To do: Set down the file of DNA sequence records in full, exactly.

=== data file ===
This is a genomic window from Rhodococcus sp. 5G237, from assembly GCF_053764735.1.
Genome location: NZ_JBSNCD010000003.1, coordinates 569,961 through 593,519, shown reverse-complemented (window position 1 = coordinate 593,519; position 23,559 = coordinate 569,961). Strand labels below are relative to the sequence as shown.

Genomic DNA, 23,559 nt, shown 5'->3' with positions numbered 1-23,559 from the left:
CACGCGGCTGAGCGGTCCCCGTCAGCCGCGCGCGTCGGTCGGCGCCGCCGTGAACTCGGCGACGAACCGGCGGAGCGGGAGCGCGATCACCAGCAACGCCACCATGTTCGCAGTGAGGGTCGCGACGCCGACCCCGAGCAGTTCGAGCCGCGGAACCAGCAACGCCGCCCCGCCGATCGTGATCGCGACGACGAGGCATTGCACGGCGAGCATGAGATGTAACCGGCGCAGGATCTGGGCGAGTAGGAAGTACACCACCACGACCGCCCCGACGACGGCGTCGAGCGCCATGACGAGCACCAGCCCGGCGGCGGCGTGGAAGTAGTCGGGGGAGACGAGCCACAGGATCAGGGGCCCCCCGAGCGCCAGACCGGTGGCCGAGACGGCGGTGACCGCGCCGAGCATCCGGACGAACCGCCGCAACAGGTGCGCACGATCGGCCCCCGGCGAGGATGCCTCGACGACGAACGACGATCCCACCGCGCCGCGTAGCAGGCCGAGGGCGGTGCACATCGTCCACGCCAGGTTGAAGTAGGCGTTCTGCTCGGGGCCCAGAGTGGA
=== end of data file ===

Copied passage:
This is a genomic window from Rhodococcus sp. 5G237, from assembly GCF_053764735.1.
Genome location: NZ_JBSNCD010000003.1, coordinates 569,961 through 593,519, shown reverse-complemented (window position 1 = coordinate 593,519; position 23,559 = coordinate 569,961). Strand labels below are relative to the sequence as shown.

Genomic DNA, 23,559 nt, shown 5'->3' with positions numbered 1-23,559 from the left:
CACGCGGCTGAGCGGTCCCCGTCAGCCGCGCGCGTCGGTCGGCGCCGCCGTGAACTCGGCGACGAACCGGCGGAGCGGGAGCGCGATCACCAGCAACGCCACCATGTTCGCAGTGAGGGTCGCGACGCCGACCCCGAGCAGTTCGAGCCGCGGAACCAGCAACGCCGCCCCGCCGATCGTGATCGCGACGACGAGGCATTGCACGGCGAGCATGAGATGTAACCGGCGCAGGATCTGGGCGAGTAGGAAGTACACCACCACGACCGCCCCGACGACGGCGTCGAGCGCCATGACGAGCACCAGCCCGGCGGCGGCGTGGAAGTAGTCGGGGGAGACGAGCCACAGGATCAGGGGCCCCCCGAGCGCCAGACCGGTGGCCGAGACGGCGGTGACCGCGCCGAGCATCCGGACGAACCGCCGCAACAGGTGCGCACGATCGGCCCCCGGCGAGGATGCCTCGACGACGAACGACGATCCCACCGCGCCGCGTAGCAGGCCGAGGGCGGTGCACATCGTCCACGCCAGGTTGAAGTAGGCGTTCTGCTCGGGGCCCAGAGTGGA